Tervis Employee Spotlight: Jaysen Ward
As I walk into the office, I hear a voice ask, “Is there a ‘T’?”
On the dry erase board that dominates the back wall, a ‘T’ fills the eighth blank of a hangman game that’s missing the gallows. “We play ‘Stand Man,’” says one of the participants. “We don’t want to hang anyone.”
Meet Jaysen Ward. He’s an affable guy with a wry smile, a subtle sense of humor, an ear for Queen and System of a Down, and 206 creative bones in his body. And as a Licensing Coordinator at Tervis, Jaysen uses his talents to showcase our licenses — like Disney, NFL, Hello Kitty, Realtree and Marvel — in fresh and original ways.
Jaysen also shoots videos, like the safety video that is now used during new employee orientation. Whatever he is asked to do, he does it with style, skill and a unique spin. He’s like a Jaysen of All Trades.
Juggling 400-plus licenses to ensure new designs are approved and ready for scheduled launch dates comes with hundreds of hours of work from everyone involved. Then there are the continually evolving procedures and innovations. Enter Jaysen.
Secured licensed properties grant Tervis access to approved artwork. Its first stop is with Jaysen. He created the filing system in which all licensed art is stored for our designers’ easy access.
Jaysen also melds his close contact with licensors and his experience with the Tervis brand to develop art concepts that are true to both. Jaysen oversees as these ideas or hard concepts go through rounds of design and approval processes both at Tervis and with the licensor, and ensures any corrections and suggestions are implemented. Upon final approval the product can take the next steps to reach the productions phase.
As if keeping track of thousands of designs, rounds of tracking and art direction changes isn’t enough, Jaysen likes to entertain his coworkers. Every day — no one knows for sure when it’s coming, just that it is coming — Jaysen will break into the first line of System of a Down’s “Chop Suey.”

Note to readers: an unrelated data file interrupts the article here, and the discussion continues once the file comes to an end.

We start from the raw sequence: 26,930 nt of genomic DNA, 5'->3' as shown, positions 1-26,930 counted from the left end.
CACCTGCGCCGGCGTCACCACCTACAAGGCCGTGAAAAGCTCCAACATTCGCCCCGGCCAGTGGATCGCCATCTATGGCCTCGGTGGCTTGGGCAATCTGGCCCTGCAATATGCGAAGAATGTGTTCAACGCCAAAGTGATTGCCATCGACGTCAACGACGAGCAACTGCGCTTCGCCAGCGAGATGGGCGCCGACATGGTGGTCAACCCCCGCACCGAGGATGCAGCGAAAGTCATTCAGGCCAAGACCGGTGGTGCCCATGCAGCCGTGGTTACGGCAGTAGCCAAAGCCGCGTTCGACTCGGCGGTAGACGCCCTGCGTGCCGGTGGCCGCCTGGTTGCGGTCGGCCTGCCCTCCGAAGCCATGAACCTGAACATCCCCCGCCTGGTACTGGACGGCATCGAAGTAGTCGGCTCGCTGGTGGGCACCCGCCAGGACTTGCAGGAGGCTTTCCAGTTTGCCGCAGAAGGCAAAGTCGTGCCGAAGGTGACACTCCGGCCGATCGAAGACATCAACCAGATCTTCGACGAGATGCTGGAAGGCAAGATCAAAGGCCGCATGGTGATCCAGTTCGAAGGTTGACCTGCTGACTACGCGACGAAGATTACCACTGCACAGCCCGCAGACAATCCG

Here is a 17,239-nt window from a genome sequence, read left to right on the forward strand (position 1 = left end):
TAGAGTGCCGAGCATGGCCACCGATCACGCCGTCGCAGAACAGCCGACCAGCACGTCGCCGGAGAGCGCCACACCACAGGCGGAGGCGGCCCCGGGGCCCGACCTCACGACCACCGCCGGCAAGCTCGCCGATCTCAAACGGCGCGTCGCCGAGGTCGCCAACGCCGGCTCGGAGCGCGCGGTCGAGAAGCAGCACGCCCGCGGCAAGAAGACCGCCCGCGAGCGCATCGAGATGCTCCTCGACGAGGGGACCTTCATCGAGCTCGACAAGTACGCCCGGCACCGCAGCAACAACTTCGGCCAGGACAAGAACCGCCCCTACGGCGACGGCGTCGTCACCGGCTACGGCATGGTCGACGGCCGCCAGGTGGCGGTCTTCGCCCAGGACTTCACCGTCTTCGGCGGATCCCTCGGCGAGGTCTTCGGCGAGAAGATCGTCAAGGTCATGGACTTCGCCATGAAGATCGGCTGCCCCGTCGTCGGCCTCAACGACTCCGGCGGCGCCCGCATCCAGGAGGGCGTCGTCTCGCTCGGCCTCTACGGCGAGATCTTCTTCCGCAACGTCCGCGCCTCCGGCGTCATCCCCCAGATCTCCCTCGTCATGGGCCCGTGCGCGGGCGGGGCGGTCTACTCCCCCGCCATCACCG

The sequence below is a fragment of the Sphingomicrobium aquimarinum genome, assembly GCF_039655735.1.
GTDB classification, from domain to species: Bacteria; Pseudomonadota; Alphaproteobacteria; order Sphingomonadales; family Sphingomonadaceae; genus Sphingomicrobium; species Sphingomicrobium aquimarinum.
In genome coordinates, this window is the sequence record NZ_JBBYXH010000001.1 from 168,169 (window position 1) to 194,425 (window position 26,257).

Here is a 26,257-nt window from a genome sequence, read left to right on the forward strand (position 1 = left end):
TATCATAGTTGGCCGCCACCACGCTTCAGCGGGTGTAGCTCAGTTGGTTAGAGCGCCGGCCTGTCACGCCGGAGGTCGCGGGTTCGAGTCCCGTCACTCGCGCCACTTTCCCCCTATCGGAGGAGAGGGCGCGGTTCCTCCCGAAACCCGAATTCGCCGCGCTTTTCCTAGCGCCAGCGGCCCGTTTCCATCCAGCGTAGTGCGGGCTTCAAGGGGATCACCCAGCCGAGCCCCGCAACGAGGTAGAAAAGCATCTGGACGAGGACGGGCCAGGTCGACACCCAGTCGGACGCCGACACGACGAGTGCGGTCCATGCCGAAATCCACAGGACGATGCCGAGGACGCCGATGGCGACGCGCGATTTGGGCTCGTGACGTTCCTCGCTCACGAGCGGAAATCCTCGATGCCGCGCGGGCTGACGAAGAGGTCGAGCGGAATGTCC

Wake up! Grab a brush and put a little make-up! — directed at everyone yet no one in particular.
Then just as quick as it happened, Jaysen’s back to the drawing board, designing ways to improve the procedures that the licensing team uses daily.
If Tervis introduces a new product form, like the collectible, Jaysen creates a presentation detailing its features and benefits, and how those fit into the license. He then sends it to the appropriate licensors. When a licensor approves the new form, the contract is amended and signed off. Then, before you know it, collectibles with licensed designs make it to market.
Jaysen also developed a program that allows licensors to view art concepts on our forms in a 3D setting. With a click, the presentation art goes from flat to a “real-life” example, which helps speed up the approval process. For example, because wraps are designed on a curve, the art may look off-center when viewing just the flat design. This program shows the wrap as it appears on our drinkware; curve removed, art centered and on point. Approval close at hand.
Full day, right? Not quite. Jaysen also created a way to speed things up on the production floor. Not long ago, there was a bulky notebook that contained the procedure for the placement of necessary licensed stickers. Production workers would have to page through the book to find the design they’re working on. Jaysen made this step electronic. Now when an order comes down the line, the worker just scans the order and any necessary licensed information immediately appears on the computer screen in their work area, speeding things up and creating a solution that fits a need to a “T.”
This brings us back to the “Stand Man” game. The word was “hippopotamus.” Just like in his work, Jaysen figured it out quickly and nothing got hung up.
— P.J. Butland